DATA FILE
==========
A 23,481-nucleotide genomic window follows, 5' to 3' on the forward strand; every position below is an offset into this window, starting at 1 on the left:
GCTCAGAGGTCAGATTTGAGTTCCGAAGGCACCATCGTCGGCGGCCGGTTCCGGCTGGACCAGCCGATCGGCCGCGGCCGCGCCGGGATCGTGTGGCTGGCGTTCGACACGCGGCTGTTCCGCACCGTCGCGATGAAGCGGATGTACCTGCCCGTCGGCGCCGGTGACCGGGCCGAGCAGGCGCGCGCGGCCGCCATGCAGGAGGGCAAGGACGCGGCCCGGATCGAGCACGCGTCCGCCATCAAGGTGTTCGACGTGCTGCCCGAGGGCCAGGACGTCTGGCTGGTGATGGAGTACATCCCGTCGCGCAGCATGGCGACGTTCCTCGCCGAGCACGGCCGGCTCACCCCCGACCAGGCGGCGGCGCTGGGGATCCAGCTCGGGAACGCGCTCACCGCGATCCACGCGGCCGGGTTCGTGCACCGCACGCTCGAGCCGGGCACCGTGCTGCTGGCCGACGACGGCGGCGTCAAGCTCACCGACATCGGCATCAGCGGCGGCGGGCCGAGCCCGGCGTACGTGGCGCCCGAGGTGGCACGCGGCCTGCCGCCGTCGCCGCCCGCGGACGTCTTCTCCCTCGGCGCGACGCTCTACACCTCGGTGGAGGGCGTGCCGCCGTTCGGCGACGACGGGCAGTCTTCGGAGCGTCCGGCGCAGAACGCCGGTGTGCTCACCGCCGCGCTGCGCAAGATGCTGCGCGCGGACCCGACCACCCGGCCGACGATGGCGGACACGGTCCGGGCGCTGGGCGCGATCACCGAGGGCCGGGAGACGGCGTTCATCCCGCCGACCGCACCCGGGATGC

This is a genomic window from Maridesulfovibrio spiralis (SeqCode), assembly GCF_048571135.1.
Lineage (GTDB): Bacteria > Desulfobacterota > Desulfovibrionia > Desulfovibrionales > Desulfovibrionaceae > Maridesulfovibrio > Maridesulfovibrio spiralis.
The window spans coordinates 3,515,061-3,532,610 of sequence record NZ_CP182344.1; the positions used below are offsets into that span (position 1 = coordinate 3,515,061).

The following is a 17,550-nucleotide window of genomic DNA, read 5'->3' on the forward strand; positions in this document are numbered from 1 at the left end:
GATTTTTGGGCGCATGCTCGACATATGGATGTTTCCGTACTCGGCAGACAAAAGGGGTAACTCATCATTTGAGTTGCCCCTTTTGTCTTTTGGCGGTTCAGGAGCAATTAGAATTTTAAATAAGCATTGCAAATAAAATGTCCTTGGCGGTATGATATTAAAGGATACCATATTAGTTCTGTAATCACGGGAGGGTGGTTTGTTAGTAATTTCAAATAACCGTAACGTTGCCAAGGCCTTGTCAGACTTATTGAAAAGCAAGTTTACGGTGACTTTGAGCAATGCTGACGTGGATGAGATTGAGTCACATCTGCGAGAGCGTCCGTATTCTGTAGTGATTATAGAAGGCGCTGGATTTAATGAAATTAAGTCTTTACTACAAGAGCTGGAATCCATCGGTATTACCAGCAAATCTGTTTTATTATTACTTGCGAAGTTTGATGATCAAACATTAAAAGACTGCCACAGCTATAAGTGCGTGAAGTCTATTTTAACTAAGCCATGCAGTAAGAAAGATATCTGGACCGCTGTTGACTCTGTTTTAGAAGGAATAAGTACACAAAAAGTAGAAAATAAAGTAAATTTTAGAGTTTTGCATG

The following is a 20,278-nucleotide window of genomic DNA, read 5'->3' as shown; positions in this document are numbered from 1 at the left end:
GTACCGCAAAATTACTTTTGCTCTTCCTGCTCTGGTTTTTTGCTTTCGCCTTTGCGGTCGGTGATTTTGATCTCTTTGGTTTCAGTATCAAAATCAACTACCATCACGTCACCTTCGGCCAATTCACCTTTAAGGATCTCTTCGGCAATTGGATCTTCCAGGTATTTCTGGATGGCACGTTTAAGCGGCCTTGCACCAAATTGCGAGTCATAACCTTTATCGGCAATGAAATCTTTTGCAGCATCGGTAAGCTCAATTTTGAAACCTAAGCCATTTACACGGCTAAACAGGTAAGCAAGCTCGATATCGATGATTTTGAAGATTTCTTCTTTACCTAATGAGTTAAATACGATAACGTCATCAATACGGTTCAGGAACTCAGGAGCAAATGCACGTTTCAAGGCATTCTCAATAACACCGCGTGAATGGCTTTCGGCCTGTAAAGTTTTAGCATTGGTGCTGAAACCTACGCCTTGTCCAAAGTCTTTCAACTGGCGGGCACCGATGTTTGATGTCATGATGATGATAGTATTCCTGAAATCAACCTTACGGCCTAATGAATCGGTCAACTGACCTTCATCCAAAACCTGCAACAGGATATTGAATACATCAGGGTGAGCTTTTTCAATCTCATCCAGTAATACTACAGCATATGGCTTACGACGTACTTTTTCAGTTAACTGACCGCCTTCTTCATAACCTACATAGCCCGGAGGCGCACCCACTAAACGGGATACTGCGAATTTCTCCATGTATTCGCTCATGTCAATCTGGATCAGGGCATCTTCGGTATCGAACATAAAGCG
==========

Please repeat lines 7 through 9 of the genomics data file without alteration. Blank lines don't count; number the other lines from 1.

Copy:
GATTTTTGGGCGCATGCTCGACATATGGATGTTTCCGTACTCGGCAGACAAAAGGGGTAACTCATCATTTGAGTTGCCCCTTTTGTCTTTTGGCGGTTCAGGAGCAATTAGAATTTTAAATAAGCATTGCAAATAAAATGTCCTTGGCGGTATGATATTAAAGGATACCATATTAGTTCTGTAATCACGGGAGGGTGGTTTGTTAGTAATTTCAAATAACCGTAACGTTGCCAAGGCCTTGTCAGACTTATTGAAAAGCAAGTTTACGGTGACTTTGAGCAATGCTGACGTGGATGAGATTGAGTCACATCTGCGAGAGCGTCCGTATTCTGTAGTGATTATAGAAGGCGCTGGATTTAATGAAATTAAGTCTTTACTACAAGAGCTGGAATCCATCGGTATTACCAGCAAATCTGTTTTATTATTACTTGCGAAGTTTGATGATCAAACATTAAAAGACTGCCACAGCTATAAGTGCGTGAAGTCTATTTTAACTAAGCCATGCAGTAAGAAAGATATCTGGACCGCTGTTGACTCTGTTTTAGAAGGAATAAGTACACAAAAAGTAGAAAATAAAGTAAATTTTAGAGTTTTGCATG

The following is a 20,278-nucleotide window of genomic DNA, read 5'->3' as shown; positions in this document are numbered from 1 at the left end:
GTACCGCAAAATTACTTTTGCTCTTCCTGCTCTGGTTTTTTGCTTTCGCCTTTGCGGTCGGTGATTTTGATCTCTTTGGTTTCAGTATCAAAATCAACTACCATCACGTCACCTTCGGCCAATTCACCTTTAAGGATCTCTTCGGCAATTGGATCTTCCAGGTATTTCTGGATGGCACGTTTAAGCGGCCTTGCACCAAATTGCGAGTCATAACCTTTATCGGCAATGAAATCTTTTGCAGCATCGGTAAGCTCAATTTTGAAACCTAAGCCATTTACACGGCTAAACAGGTAAGCAAGCTCGATATCGATGATTTTGAAGATTTCTTCTTTACCTAATGAGTTAAATACGATAACGTCATCAATACGGTTCAGGAACTCAGGAGCAAATGCACGTTTCAAGGCATTCTCAATAACACCGCGTGAATGGCTTTCGGCCTGTAAAGTTTTAGCATTGGTGCTGAAACCTACGCCTTGTCCAAAGTCTTTCAACTGGCGGGCACCGATGTTTGATGTCATGATGATGATAGTATTCCTGAAATCAACCTTACGGCCTAATGAATCGGTCAACTGACCTTCATCCAAAACCTGCAACAGGATATTGAATACATCAGGGTGAGCTTTTTCAATCTCATCCAGTAATACTACAGCATATGGCTTACGACGTACTTTTTCAGTTAACTGACCGCCTTCTTCATAACCTACATAGCCCGGAGGCGCACCCACTAAACGGGATACTGCGAATTTCTCCATGTATTCGCTCATGTCAATCTGGATCAGGGCATCTTCGGTATCGAACATAAAGCG